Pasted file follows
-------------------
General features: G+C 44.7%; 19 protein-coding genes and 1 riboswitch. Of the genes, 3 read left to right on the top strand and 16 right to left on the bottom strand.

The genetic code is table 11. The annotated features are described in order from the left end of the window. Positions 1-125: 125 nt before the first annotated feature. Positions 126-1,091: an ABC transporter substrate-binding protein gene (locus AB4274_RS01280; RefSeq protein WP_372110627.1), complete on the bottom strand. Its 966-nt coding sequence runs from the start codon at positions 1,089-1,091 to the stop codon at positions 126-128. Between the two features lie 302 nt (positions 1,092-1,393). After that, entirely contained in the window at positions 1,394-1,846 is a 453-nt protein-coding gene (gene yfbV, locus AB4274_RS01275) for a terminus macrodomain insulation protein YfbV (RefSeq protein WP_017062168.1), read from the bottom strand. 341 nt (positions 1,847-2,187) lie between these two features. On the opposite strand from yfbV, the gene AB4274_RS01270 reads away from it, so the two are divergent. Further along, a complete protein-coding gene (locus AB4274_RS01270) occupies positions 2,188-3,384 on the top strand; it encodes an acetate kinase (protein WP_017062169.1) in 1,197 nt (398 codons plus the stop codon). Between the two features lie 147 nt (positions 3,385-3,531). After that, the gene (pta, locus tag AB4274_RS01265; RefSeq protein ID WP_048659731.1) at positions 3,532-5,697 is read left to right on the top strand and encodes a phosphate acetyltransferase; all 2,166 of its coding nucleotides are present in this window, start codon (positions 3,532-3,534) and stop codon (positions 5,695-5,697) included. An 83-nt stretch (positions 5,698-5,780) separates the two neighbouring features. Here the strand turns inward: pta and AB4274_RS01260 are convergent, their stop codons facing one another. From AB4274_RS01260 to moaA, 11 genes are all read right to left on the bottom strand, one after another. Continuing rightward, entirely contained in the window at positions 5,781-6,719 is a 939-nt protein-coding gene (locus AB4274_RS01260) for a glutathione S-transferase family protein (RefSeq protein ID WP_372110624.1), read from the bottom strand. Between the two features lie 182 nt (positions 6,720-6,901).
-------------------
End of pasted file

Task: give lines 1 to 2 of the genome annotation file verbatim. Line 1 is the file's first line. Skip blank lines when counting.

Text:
General features: G+C 44.7%; 19 protein-coding genes and 1 riboswitch. Of the genes, 3 read left to right on the top strand and 16 right to left on the bottom strand.

The genetic code is table 11. The annotated features are described in order from the left end of the window. Positions 1-125: 125 nt before the first annotated feature. Positions 126-1,091: an ABC transporter substrate-binding protein gene (locus AB4274_RS01280; RefSeq protein WP_372110627.1), complete on the bottom strand. Its 966-nt coding sequence runs from the start codon at positions 1,089-1,091 to the stop codon at positions 126-128. Between the two features lie 302 nt (positions 1,092-1,393). After that, entirely contained in the window at positions 1,394-1,846 is a 453-nt protein-coding gene (gene yfbV, locus AB4274_RS01275) for a terminus macrodomain insulation protein YfbV (RefSeq protein WP_017062168.1), read from the bottom strand. 341 nt (positions 1,847-2,187) lie between these two features. On the opposite strand from yfbV, the gene AB4274_RS01270 reads away from it, so the two are divergent. Further along, a complete protein-coding gene (locus AB4274_RS01270) occupies positions 2,188-3,384 on the top strand; it encodes an acetate kinase (protein WP_017062169.1) in 1,197 nt (398 codons plus the stop codon). Between the two features lie 147 nt (positions 3,385-3,531). After that, the gene (pta, locus tag AB4274_RS01265; RefSeq protein ID WP_048659731.1) at positions 3,532-5,697 is read left to right on the top strand and encodes a phosphate acetyltransferase; all 2,166 of its coding nucleotides are present in this window, start codon (positions 3,532-3,534) and stop codon (positions 5,695-5,697) included. An 83-nt stretch (positions 5,698-5,780) separates the two neighbouring features. Here the strand turns inward: pta and AB4274_RS01260 are convergent, their stop codons facing one another. From AB4274_RS01260 to moaA, 11 genes are all read right to left on the bottom strand, one after another. Continuing rightward, entirely contained in the window at positions 5,781-6,719 is a 939-nt protein-coding gene (locus AB4274_RS01260) for a glutathione S-transferase family protein (RefSeq protein ID WP_372110624.1), read from the bottom strand. Between the two features lie 182 nt (positions 6,720-6,901).